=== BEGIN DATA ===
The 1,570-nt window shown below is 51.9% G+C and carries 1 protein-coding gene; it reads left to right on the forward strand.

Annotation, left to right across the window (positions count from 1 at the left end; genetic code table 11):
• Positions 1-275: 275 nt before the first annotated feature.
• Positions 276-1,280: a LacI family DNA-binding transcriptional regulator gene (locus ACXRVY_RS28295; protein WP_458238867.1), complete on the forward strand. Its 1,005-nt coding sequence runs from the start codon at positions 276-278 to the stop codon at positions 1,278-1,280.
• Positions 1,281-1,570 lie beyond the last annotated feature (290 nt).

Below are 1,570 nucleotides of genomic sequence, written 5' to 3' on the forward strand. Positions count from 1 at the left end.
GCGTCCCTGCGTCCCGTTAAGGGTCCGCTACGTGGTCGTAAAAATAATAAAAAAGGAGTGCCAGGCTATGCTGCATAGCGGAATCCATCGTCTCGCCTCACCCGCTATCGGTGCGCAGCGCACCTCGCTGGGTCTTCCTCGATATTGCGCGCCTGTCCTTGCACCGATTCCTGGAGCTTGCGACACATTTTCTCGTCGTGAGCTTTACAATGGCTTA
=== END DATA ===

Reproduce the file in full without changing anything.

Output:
The 1,570-nt window shown below is 51.9% G+C and carries 1 protein-coding gene; it reads left to right on the forward strand.

Annotation, left to right across the window (positions count from 1 at the left end; genetic code table 11):
• Positions 1-275: 275 nt before the first annotated feature.
• Positions 276-1,280: a LacI family DNA-binding transcriptional regulator gene (locus ACXRVY_RS28295; protein WP_458238867.1), complete on the forward strand. Its 1,005-nt coding sequence runs from the start codon at positions 276-278 to the stop codon at positions 1,278-1,280.
• Positions 1,281-1,570 lie beyond the last annotated feature (290 nt).

Below are 1,570 nucleotides of genomic sequence, written 5' to 3' on the forward strand. Positions count from 1 at the left end.
GCGTCCCTGCGTCCCGTTAAGGGTCCGCTACGTGGTCGTAAAAATAATAAAAAAGGAGTGCCAGGCTATGCTGCATAGCGGAATCCATCGTCTCGCCTCACCCGCTATCGGTGCGCAGCGCACCTCGCTGGGTCTTCCTCGATATTGCGCGCCTGTCCTTGCACCGATTCCTGGAGCTTGCGACACATTTTCTCGTCGTGAGCTTTACAATGGCTTA